Wednesday, February 15, 2017

Ajo, AZ (2/3/2017)

Ajo is a small town, less than 4000 people, situated in the middle of millions of acres of Sonoran desert.  Its history goes back to the first mining operation in 1847, but one of the largest pit mines in the world was started around 1916, a major boost to the town.  Since the New Cornelia mine ceased operation in 1985, the town has struggled to find an identity, but a combination of themes has kept it alive and apparently successful.

Mild winter weather, along with proximity to Organ Pipe Cactus National Monument, Cabeza Prieta National Wildlife Sanctuary and gateway to a major tourist destination in Puerto Penasco, Mexico all contribute to attracting residents and visitors to Ajo.  Now the town is trying to become an artist colony, a strategy that seems to be paying dividends.  The Chamber of Commerce is quite active and describes the local culture as "relaxed charm".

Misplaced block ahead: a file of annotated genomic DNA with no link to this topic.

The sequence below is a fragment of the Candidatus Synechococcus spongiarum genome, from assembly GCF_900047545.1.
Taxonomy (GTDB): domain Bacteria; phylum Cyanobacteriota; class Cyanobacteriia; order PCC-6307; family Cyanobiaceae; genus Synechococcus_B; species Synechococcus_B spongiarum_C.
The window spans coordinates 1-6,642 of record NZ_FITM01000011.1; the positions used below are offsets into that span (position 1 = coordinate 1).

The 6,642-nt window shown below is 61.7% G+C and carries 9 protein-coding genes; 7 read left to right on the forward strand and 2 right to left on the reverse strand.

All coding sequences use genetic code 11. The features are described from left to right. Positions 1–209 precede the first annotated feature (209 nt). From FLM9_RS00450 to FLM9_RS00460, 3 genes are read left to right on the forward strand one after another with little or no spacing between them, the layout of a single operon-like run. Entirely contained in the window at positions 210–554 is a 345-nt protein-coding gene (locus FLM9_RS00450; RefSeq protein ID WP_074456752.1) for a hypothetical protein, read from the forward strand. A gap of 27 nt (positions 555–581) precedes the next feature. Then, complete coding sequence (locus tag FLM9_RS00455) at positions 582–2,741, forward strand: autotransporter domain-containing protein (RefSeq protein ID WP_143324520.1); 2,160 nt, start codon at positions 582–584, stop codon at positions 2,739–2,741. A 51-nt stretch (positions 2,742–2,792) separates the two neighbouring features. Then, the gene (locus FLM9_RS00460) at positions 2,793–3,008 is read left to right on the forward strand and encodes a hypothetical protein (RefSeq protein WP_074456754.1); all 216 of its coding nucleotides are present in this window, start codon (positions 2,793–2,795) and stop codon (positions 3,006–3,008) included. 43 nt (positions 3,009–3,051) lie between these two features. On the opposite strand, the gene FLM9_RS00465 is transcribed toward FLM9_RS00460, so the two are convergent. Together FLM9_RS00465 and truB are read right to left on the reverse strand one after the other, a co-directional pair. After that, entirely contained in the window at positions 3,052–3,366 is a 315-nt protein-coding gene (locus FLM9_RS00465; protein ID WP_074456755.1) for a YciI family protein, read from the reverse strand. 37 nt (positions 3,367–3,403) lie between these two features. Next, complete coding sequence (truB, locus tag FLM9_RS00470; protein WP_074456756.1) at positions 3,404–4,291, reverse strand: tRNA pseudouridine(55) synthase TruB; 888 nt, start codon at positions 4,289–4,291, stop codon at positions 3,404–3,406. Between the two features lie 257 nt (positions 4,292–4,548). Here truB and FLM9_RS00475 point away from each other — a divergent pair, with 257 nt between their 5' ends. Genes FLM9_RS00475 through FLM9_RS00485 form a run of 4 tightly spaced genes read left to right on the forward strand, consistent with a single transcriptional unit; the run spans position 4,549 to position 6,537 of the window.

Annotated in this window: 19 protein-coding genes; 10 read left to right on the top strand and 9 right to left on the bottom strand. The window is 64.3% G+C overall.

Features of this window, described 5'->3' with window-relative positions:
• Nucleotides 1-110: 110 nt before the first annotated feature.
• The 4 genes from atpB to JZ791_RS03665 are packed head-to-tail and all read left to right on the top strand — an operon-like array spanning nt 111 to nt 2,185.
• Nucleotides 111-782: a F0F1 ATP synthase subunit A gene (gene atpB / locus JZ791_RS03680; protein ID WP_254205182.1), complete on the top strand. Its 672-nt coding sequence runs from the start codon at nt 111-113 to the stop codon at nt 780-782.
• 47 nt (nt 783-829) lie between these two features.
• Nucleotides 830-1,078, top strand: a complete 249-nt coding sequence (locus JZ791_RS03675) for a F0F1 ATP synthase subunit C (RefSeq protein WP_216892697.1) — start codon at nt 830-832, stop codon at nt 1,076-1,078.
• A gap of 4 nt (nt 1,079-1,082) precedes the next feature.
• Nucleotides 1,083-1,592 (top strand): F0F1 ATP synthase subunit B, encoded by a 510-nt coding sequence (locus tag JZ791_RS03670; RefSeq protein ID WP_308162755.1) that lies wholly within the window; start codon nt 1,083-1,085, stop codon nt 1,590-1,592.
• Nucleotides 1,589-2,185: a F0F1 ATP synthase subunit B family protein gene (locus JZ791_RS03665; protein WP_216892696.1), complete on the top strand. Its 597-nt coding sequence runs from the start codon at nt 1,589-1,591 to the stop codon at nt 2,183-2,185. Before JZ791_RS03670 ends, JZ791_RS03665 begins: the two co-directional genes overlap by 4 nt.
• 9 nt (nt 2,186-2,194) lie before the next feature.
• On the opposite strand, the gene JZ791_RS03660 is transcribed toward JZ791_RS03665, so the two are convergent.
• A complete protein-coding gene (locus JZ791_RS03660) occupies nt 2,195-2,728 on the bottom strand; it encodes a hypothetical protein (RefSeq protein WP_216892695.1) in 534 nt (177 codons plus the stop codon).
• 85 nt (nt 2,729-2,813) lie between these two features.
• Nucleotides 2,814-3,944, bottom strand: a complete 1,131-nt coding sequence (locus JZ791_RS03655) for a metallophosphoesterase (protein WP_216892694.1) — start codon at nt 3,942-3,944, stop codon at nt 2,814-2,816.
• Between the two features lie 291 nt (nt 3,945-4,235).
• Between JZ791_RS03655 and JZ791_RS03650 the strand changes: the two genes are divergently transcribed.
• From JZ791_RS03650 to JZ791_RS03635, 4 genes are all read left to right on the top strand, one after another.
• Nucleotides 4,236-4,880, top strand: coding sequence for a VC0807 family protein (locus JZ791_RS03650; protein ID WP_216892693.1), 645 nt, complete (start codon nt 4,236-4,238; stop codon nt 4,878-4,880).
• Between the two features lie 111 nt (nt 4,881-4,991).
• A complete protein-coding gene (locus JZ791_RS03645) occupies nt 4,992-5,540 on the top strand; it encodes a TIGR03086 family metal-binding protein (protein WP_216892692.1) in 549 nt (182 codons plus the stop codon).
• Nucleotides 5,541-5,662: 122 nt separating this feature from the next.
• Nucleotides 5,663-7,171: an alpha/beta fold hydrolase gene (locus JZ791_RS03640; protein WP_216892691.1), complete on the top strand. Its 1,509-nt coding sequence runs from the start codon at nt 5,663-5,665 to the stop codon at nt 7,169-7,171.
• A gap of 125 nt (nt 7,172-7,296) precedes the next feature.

Ajo's architecture has several striking examples of Spanish Colonial Revival, from its central plaza, two beautiful churches and the historic Greenway House.
The mining history is obvious long before anything else, since enormous piles of tailings are visible along the highway before the town itself.  And the pit mine is close to town, an open wound more than a mile in diameter.

The town's museum is housed in a former Indian Mission, and the historic Curley School has been renovated and converted into low-cost housing for artists.  Signs of the Artist's Guild can be easily found all over town.

With only nine inches of rain per year, the humidity in this desert stays quite low.  However, for some reason clouds seem to develop late each afternoon, creating some of the most spectacular sunsets and sunrises I have seen.


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